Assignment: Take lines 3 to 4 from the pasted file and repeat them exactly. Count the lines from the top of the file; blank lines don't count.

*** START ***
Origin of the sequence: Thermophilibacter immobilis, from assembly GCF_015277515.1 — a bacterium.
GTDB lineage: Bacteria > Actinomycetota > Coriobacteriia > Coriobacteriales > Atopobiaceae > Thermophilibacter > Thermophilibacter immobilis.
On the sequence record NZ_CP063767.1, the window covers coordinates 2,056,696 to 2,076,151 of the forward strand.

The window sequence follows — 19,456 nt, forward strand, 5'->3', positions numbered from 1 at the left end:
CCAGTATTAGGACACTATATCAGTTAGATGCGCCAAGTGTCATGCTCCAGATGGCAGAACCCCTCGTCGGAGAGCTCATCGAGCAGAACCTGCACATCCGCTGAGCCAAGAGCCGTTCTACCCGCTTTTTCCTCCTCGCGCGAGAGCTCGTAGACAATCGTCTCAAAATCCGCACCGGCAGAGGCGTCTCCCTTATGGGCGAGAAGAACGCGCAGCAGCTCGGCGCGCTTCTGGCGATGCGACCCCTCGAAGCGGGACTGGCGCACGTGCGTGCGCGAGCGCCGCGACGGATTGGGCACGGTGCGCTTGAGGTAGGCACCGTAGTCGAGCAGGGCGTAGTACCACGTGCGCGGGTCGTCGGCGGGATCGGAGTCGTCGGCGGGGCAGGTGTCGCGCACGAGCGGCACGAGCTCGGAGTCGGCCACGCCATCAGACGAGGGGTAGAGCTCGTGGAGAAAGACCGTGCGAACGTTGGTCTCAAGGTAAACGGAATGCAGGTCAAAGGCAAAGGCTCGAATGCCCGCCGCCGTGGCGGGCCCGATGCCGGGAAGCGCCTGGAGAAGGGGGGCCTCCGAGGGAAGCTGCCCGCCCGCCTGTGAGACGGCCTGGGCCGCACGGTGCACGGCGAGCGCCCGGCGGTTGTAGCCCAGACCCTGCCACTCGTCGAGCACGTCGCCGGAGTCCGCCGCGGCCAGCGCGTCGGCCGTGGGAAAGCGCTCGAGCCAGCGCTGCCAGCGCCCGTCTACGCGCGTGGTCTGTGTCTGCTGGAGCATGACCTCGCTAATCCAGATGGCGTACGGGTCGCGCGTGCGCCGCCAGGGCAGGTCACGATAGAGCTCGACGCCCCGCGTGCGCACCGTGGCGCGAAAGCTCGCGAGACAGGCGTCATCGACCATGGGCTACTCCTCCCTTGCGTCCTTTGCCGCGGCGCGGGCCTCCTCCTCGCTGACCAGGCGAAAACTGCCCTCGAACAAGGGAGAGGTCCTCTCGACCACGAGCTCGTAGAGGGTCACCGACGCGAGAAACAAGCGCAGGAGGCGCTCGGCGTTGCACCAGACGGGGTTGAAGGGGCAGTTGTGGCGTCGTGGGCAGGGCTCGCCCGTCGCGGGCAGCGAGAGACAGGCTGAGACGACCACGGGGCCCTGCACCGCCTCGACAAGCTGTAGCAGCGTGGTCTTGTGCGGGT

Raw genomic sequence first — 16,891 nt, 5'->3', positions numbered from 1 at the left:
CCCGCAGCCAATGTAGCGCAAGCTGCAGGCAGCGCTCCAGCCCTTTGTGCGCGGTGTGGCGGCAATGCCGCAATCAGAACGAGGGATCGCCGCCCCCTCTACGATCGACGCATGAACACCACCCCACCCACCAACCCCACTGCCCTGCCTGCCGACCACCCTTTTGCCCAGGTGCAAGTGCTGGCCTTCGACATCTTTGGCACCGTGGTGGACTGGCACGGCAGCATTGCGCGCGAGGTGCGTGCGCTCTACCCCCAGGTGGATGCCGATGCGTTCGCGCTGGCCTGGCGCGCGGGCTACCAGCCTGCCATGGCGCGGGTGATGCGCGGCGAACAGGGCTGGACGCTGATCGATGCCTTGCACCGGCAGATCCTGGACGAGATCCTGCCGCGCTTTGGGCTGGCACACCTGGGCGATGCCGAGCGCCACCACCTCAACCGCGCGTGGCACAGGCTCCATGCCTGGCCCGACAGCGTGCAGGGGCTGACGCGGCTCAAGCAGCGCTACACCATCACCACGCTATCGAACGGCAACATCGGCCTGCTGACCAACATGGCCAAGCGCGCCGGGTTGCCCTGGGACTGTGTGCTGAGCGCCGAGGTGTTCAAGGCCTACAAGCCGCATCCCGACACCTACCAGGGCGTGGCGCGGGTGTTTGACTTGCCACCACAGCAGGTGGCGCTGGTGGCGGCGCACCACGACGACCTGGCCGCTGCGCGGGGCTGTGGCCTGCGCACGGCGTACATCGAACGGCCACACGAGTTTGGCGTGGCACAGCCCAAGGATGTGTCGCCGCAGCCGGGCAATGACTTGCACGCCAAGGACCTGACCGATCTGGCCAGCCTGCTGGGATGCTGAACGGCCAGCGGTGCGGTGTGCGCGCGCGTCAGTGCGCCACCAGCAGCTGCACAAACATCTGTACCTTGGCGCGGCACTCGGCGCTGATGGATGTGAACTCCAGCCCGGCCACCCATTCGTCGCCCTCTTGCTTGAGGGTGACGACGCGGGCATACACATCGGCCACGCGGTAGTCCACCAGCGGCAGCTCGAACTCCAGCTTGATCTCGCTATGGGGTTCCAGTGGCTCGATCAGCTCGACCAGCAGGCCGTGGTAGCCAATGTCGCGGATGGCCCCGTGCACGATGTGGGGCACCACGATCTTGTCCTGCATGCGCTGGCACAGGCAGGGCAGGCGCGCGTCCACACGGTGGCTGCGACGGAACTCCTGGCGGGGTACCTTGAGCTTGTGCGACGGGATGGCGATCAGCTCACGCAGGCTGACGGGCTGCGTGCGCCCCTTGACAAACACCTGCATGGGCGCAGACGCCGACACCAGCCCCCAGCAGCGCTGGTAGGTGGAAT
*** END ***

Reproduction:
On the sequence record NZ_CP063767.1, the window covers coordinates 2,056,696 to 2,076,151 of the forward strand.

The window sequence follows — 19,456 nt, forward strand, 5'->3', positions numbered from 1 at the left end: